Finally — and most significantly — PBS/Marist also asked: "Do you trust that the results of the 2020 election were accurate, or not?" Fully 72% of Republicans thought that the election results were not accurate, compared to 36% of Independents and 2% of Democrats. Even more striking results were found by a Washington Post/ABC poll: 66% of Republicans and Republican leaners think that there is solid evidence that the 2020 election was tainted by widespread fraud.
Think about it. If 66–72% of Republicans sincerely believe that the 2020 election results are inaccurate or even fraudulent, is it any surprise that 47% of them think that the assault on the Capitol was "mostly legitimate" and that 17% of them outright support it? Indeed, mightn't we feel exactly the same way, were we in their place?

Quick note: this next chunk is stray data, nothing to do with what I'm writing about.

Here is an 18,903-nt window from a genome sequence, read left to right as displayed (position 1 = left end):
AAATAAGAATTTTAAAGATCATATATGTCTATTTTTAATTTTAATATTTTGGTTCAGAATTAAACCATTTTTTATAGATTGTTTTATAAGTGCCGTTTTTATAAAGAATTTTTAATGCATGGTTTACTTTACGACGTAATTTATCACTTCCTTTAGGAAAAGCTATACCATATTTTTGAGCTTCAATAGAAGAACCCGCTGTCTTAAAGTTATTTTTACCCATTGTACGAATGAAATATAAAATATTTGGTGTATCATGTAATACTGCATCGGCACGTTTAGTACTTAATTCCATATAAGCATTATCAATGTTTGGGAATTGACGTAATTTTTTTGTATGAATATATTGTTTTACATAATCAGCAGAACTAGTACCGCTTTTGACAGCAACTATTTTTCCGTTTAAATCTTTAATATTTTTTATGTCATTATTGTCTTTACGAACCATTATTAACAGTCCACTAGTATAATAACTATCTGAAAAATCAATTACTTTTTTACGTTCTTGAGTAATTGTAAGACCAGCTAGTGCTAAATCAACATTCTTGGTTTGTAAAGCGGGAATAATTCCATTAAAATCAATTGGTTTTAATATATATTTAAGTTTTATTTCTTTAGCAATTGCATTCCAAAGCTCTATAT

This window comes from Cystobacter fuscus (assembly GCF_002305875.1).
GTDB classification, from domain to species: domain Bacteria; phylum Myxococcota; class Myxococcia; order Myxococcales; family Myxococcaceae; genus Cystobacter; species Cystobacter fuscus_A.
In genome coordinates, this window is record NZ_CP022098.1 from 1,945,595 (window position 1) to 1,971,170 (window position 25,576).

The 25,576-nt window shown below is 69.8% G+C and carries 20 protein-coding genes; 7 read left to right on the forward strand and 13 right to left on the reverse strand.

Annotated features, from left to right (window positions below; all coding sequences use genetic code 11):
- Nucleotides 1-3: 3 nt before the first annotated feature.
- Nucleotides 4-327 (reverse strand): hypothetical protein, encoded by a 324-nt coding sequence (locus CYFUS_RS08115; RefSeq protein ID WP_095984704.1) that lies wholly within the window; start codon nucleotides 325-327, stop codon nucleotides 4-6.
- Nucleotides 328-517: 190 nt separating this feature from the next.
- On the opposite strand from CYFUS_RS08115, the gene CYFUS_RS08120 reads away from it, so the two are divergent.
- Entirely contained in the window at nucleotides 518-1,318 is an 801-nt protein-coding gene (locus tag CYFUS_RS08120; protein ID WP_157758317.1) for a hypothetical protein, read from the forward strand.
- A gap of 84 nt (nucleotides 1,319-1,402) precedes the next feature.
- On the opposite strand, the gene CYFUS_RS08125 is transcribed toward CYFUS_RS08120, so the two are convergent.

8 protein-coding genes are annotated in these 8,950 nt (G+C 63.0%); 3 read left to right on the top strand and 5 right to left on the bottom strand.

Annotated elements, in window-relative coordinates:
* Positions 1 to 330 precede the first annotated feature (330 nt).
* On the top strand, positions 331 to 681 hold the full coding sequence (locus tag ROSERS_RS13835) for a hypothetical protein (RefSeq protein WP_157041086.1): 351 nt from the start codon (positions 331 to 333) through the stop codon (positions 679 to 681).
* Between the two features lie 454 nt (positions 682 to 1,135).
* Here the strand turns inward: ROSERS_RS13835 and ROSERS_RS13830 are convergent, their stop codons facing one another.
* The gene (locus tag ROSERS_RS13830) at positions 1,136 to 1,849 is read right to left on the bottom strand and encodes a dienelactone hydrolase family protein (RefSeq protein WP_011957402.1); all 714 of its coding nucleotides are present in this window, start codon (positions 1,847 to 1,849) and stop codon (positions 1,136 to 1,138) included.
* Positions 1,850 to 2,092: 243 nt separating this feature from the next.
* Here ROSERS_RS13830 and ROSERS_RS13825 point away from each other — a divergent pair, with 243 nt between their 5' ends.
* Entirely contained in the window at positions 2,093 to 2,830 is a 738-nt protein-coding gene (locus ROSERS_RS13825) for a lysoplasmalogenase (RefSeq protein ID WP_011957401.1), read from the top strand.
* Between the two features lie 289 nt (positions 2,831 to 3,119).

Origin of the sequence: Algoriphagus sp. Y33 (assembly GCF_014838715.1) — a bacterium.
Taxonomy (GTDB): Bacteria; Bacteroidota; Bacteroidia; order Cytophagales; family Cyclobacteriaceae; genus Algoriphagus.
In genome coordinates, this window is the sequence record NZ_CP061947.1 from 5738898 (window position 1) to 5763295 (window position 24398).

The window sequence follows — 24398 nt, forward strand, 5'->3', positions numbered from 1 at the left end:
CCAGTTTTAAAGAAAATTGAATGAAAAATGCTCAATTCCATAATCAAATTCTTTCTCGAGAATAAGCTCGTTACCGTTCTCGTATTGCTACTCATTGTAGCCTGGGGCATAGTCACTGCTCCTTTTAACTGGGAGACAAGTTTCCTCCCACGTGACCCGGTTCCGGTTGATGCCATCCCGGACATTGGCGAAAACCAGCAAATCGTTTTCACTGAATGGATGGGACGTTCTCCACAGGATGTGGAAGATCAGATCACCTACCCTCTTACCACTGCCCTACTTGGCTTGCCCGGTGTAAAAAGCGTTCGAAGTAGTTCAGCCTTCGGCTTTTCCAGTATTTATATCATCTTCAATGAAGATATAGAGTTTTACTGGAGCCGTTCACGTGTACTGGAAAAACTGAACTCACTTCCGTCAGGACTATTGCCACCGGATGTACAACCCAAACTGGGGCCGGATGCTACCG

But of course we are not in their place, and there is no symmetry between the two situations. In my hypothetical scenario, the election really was stolen; the shenanigans were massive and enough to change the results. In the 2020 election, by contrast, the Trump team had ample opportunity to challenge the results in the courts: in fact, they did so in every battleground state, filing dozens of lawsuits, and their attempts were rejected in scathing decisions by judge after judge, including Trump's own appointees, so risible was the alleged evidence of fraud that they offered.
So the fundamental problem isn't just the breakdown of democratic legitimacy. It's the breakdown of consensus on basic facts. 31% of Americans, and 66% of Republicans, are suffering from the delusion that the 2020 election was fraudulent.